Theoretically, SARMs mostly target receptors in muscle and fat cells and are supposed to ignore receptors in the prostate, liver, and brain. Theoretically, they aren’t supposed to break down into molecules that cause unwanted side effects.
While SARMs do appear to have fewer side effects than steroids, that doesn’t mean it’s time to start popping a bunch of unregulated pills.
Actually, SARMs are probably the most dangerous supplement on this list.
Claiming that SARMs are a safer alternative to steroids is like saying driving drunk is a safer alternative to driving with your eyes closed. Just because something is less stupid doesn’t mean it isn’t stupid.
In 2017, the FDA released a brief warning about potential dangers with SARMs. In the report, the FDA states:
“We are extremely concerned about unscrupulous companies marketing body-building products with potentially dangerous ingredients. Body-building products that contain selective androgen receptor modulators, or SARMs, have not been approved by the FDA and are associated with serious safety concerns, including the potential to increase the risk of heart attack or stroke and life-threatening reactions like liver damage.” 
Emphasis not by author
According to the FDA, SARMs can cause
Proponents of SARMs claim that these drugs won’t affect your natural production of testosterone. Studies show that this isn’t the case.
One study found that SARMs reduces testosterone production by 55%! 
And while the side effects of SARM appear to be minimal in small doses between 1-3 mg, bodybuilders are taking upward of 20 mg. 
And by the way, because anabolic steroids have greater side effects in women, the same may be true for SARMs.
Animal studies on the SARM cardarine were canceled because the drug caused cancerous growth in mice. While this was at a pretty high dose per body weight, it’s clear that early animal trials suggest SARMs might be carcinogens. 
Many proponents of SARMs cite two studies in their argument that SARMs are safe. But when you take a closer look at the studies, the only thing they prove is that more research is needed on SARMs at larger doses.
By the way, one of those studies was performed by GTx, Inc., a company that produces and sells SARMs. While this doesn’t mean the study is bogus, there is a clear conflict of interest.
GTx Inc.’s study saw no side effects (other than decreased natural testosterone production) at a dose of a mere 3 mg.  A similar study from Boston University saw little side effects at a dose no greater than 1 mg.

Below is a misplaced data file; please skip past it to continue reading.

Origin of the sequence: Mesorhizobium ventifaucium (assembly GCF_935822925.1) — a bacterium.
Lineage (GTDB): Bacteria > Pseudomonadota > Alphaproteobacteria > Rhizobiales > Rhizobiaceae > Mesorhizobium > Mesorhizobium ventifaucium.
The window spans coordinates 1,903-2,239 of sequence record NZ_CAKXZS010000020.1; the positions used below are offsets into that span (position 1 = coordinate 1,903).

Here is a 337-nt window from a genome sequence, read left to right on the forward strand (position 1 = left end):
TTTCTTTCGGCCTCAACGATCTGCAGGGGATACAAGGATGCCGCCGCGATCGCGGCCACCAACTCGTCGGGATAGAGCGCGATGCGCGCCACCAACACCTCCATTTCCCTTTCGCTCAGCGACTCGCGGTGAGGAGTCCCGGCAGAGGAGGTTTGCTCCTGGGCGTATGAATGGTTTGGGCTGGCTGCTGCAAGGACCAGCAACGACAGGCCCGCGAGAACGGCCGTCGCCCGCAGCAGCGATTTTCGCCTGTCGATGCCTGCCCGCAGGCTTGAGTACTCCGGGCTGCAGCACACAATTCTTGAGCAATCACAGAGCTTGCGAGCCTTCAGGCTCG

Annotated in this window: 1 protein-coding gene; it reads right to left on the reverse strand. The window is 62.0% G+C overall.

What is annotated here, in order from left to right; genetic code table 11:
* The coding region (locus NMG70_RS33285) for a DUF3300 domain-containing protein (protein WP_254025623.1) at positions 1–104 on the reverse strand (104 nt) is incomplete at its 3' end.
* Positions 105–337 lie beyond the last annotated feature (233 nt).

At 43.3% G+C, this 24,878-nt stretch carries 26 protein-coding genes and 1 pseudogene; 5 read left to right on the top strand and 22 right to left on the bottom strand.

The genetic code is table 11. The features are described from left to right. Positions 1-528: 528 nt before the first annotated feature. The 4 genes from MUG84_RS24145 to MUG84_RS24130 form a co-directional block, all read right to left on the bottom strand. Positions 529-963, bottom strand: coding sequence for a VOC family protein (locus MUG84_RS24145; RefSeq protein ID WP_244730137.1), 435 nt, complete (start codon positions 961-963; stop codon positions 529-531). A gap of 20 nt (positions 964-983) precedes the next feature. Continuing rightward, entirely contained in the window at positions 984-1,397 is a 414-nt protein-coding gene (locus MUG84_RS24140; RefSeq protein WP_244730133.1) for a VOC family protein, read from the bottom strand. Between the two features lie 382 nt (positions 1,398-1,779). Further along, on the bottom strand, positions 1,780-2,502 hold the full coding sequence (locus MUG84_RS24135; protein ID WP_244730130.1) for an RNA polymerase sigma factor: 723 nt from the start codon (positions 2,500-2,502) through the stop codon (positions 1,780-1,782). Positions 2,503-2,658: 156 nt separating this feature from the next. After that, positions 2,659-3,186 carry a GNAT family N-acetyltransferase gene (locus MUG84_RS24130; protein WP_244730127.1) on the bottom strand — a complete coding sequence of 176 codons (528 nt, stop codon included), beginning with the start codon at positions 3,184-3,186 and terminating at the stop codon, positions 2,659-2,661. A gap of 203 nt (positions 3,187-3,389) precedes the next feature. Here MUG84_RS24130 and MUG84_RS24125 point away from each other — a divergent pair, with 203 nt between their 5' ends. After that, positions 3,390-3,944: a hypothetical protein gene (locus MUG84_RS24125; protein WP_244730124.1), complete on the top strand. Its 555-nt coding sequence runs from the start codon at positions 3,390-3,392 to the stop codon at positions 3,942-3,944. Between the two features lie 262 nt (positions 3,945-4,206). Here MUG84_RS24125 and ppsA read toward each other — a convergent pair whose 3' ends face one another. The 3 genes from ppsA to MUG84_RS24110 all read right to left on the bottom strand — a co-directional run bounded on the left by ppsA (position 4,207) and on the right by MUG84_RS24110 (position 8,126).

The researchers in both studies conclude that at a low dose, SARMs could be a safer alternative for patients suffering from age or disease-related muscle-wasting conditions.
They do not say that SARMs are safe at the dose athletes are taking them, which according to forums, appears to be around 10-20 mg, which is tenfold the dosage studied.
There are three supplements every endurance athlete should take every day to stay strong. These supplements are safe and they won’t cause cancer, gynecomastia (moobs), testicular shrinkage, clitoral enlargement, or infertility.
Higenamine is a chemical found in plants, such as aconite, asarum, lotus, Lamarck’s bedstraw, and sacred bamboo. It’s also found in pre-workout supplements and weight loss supplements, despite appearing on the FDA advisory list.  
Higenamine could be listed as:
Higenamine is on the World Anti-Doping Agency (WADA) 2019 prohibited list. 
Higenamine works like a stimulant, and like most stimulants, it's often used to increase weight loss and improve athletic performance. And like most stimulants, it might cause or worsen heart arrhythmia. 
Higenamine also appears to have anti-asthmatic properties. 
Higenamine is a stimulant, and therefore may share the risks of other stimulants, such as the increased risk of arrhythmia, sleep problems, decreased appetite, increased blood pressure, and headaches.
However, the major reason higenamine is dangerous is that we don’t know much about it. Limited research exists on higenamine.
We know that it didn’t kill any rabbits at 50mg, but we’re lacking human studies. Furthermore, no long term studies have been conducted. 
Because higenamine is a stimulant, athletes with heart conditions should not take higenamine.
There is little research on higenamine that we are unaware of higenamine interactions with other drugs. Because higenamine is a beta-2 adrenergic agonist, you may choose not to take it with similar drugs, such as albuterol or ephedrine.